|Trying to channel a bit of Gustave Doré here I suppose...|
I've always been fascinated by the marginal corners of history, people and events either shrouded by obscurity or by not having been chronicled. This is a not-at-all-historically-accurate fanciful rendering of Totila, the 6th Century Ostrogothic warlord the day he conquered Naples. It had been a long siege and the locals were terrified that once they had surrendered they'd be massacred by the supposed barbarian. To their surprise, he instead delivered a speech about how Italians should resent being an exploited colony of the Byzantines, and gave a rebuke of colonialism that sounds strikingly modern.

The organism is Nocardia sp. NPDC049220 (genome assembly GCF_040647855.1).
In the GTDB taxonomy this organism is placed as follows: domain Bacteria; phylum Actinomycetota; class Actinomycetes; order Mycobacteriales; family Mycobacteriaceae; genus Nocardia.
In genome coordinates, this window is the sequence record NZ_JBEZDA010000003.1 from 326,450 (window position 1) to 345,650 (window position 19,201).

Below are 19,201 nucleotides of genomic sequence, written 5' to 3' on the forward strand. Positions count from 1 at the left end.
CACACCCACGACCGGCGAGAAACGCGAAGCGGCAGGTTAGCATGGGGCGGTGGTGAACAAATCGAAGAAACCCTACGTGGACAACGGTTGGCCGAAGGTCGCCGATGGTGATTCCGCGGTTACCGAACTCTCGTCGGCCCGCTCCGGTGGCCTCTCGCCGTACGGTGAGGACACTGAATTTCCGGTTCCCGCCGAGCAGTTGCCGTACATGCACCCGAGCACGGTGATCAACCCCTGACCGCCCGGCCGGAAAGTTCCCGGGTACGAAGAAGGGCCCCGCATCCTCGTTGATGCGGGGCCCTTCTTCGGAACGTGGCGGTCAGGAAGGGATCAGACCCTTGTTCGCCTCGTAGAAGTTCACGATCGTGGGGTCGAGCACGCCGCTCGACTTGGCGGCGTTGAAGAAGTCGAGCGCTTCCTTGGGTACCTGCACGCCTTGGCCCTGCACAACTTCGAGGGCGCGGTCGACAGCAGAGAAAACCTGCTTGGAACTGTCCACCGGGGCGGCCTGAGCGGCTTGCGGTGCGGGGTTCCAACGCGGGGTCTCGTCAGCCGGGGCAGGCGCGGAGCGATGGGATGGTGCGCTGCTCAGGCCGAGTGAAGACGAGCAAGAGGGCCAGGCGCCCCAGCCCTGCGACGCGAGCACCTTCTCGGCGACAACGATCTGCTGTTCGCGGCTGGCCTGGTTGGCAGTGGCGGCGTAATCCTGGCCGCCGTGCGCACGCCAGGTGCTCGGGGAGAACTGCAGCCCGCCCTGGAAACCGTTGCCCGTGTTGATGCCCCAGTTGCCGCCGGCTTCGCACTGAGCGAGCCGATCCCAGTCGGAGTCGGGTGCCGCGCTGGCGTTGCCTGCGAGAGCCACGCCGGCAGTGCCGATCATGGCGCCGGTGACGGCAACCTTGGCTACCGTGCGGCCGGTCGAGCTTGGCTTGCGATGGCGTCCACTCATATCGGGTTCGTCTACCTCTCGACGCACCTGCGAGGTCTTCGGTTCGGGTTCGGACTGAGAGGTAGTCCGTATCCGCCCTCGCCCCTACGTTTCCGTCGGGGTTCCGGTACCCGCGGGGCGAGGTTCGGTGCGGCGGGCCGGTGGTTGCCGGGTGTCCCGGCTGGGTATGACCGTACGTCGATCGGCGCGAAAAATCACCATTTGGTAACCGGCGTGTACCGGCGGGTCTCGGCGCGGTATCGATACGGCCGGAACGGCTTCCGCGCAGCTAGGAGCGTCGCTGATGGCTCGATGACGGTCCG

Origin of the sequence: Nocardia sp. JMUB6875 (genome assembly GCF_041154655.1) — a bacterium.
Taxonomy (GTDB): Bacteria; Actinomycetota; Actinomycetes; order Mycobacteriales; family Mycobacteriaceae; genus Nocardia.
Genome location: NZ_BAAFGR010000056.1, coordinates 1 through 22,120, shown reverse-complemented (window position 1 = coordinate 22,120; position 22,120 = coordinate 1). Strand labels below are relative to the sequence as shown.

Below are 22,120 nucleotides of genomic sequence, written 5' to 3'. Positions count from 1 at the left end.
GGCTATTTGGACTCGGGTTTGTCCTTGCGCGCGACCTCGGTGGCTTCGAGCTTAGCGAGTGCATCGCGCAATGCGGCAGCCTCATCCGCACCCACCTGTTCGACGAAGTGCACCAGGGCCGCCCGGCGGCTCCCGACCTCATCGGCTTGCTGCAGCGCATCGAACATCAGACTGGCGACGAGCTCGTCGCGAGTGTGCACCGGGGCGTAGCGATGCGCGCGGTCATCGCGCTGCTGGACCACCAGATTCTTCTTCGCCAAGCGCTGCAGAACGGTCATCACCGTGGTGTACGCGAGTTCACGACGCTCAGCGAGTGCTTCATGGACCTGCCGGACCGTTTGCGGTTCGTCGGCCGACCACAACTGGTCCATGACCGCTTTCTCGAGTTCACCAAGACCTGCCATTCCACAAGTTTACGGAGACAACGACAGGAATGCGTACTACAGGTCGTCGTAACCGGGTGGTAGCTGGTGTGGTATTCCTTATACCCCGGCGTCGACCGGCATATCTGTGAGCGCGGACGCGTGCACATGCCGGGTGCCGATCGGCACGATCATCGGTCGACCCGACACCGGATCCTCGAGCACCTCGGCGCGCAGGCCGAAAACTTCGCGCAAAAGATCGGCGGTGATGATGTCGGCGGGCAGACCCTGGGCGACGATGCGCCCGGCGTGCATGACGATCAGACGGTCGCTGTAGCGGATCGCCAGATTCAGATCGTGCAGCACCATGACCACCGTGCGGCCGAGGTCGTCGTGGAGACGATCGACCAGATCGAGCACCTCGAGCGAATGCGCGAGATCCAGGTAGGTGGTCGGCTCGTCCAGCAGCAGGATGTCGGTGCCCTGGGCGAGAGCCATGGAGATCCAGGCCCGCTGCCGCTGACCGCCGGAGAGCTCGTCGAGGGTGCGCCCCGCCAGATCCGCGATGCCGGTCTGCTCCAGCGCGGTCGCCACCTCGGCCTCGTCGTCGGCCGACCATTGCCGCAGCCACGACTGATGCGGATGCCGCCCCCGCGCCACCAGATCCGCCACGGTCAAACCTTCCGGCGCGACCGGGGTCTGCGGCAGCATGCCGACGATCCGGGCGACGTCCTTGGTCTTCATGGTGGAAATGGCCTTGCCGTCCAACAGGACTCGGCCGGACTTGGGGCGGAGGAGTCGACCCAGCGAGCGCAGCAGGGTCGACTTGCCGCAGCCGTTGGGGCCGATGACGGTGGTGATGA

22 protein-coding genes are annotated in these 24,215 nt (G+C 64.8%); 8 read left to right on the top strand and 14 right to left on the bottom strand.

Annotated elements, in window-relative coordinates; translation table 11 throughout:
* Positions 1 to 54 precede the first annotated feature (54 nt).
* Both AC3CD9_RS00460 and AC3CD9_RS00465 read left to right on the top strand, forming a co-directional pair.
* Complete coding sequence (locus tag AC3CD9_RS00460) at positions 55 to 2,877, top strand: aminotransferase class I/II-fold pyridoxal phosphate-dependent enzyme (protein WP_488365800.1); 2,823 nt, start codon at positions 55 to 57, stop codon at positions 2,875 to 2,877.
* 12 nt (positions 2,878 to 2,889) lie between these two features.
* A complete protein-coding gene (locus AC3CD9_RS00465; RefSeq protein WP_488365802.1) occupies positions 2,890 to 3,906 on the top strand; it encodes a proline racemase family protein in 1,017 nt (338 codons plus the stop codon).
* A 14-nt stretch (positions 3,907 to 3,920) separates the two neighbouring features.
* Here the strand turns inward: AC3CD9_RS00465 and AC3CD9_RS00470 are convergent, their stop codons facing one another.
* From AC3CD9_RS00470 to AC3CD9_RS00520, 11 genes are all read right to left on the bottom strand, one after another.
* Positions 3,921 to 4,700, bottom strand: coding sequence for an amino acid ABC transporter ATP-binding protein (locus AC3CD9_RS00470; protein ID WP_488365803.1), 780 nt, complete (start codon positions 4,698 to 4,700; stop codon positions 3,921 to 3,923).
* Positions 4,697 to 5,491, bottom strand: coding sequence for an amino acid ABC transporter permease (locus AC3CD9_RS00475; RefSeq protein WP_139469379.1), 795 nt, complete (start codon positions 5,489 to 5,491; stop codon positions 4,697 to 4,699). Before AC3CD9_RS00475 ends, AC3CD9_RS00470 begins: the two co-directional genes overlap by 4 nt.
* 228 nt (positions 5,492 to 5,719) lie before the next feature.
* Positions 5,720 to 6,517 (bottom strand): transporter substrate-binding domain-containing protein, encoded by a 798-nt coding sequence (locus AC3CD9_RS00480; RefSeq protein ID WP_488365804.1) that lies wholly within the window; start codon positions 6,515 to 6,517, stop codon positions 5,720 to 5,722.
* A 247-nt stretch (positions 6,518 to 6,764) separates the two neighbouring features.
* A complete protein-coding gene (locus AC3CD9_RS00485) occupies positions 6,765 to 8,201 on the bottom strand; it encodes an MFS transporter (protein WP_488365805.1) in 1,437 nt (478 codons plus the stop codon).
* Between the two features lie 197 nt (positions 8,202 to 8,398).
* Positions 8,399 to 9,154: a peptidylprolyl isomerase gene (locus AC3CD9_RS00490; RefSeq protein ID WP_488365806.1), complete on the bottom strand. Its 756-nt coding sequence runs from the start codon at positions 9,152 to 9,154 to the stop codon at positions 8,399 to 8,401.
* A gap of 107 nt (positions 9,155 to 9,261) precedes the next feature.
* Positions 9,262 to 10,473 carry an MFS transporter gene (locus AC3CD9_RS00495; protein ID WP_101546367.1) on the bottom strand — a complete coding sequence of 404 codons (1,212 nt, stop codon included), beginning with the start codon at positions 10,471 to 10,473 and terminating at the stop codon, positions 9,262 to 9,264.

I imagine him here having just entered the city, standing atop their walls to address them — imposing and alien, yet stoic and egalitarian. Part of the pose was inspired by the Soviet war memorial near Brandenburg Gate in Berlin.